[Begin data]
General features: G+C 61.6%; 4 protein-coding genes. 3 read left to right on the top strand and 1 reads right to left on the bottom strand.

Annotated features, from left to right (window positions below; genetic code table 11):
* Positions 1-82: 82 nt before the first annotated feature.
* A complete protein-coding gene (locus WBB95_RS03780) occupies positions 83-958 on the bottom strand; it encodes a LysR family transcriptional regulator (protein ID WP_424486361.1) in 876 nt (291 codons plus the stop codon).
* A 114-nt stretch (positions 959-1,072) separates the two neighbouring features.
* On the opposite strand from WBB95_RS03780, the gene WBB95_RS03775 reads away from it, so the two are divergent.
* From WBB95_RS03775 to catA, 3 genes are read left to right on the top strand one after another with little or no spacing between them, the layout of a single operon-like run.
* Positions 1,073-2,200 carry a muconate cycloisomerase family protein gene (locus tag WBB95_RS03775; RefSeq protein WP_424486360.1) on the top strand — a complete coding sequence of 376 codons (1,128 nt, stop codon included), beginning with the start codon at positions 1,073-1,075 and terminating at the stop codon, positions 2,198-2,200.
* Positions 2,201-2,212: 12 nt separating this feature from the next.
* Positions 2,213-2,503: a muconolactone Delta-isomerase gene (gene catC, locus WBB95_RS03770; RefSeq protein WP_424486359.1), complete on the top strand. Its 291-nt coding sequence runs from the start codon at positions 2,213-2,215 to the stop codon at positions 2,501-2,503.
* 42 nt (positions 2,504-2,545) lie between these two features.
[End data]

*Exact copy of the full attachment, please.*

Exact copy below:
General features: G+C 61.6%; 4 protein-coding genes. 3 read left to right on the top strand and 1 reads right to left on the bottom strand.

Annotated features, from left to right (window positions below; genetic code table 11):
* Positions 1-82: 82 nt before the first annotated feature.
* A complete protein-coding gene (locus WBB95_RS03780) occupies positions 83-958 on the bottom strand; it encodes a LysR family transcriptional regulator (protein ID WP_424486361.1) in 876 nt (291 codons plus the stop codon).
* A 114-nt stretch (positions 959-1,072) separates the two neighbouring features.
* On the opposite strand from WBB95_RS03780, the gene WBB95_RS03775 reads away from it, so the two are divergent.
* From WBB95_RS03775 to catA, 3 genes are read left to right on the top strand one after another with little or no spacing between them, the layout of a single operon-like run.
* Positions 1,073-2,200 carry a muconate cycloisomerase family protein gene (locus tag WBB95_RS03775; RefSeq protein WP_424486360.1) on the top strand — a complete coding sequence of 376 codons (1,128 nt, stop codon included), beginning with the start codon at positions 1,073-1,075 and terminating at the stop codon, positions 2,198-2,200.
* Positions 2,201-2,212: 12 nt separating this feature from the next.
* Positions 2,213-2,503: a muconolactone Delta-isomerase gene (gene catC, locus WBB95_RS03770; RefSeq protein WP_424486359.1), complete on the top strand. Its 291-nt coding sequence runs from the start codon at positions 2,213-2,215 to the stop codon at positions 2,501-2,503.
* 42 nt (positions 2,504-2,545) lie between these two features.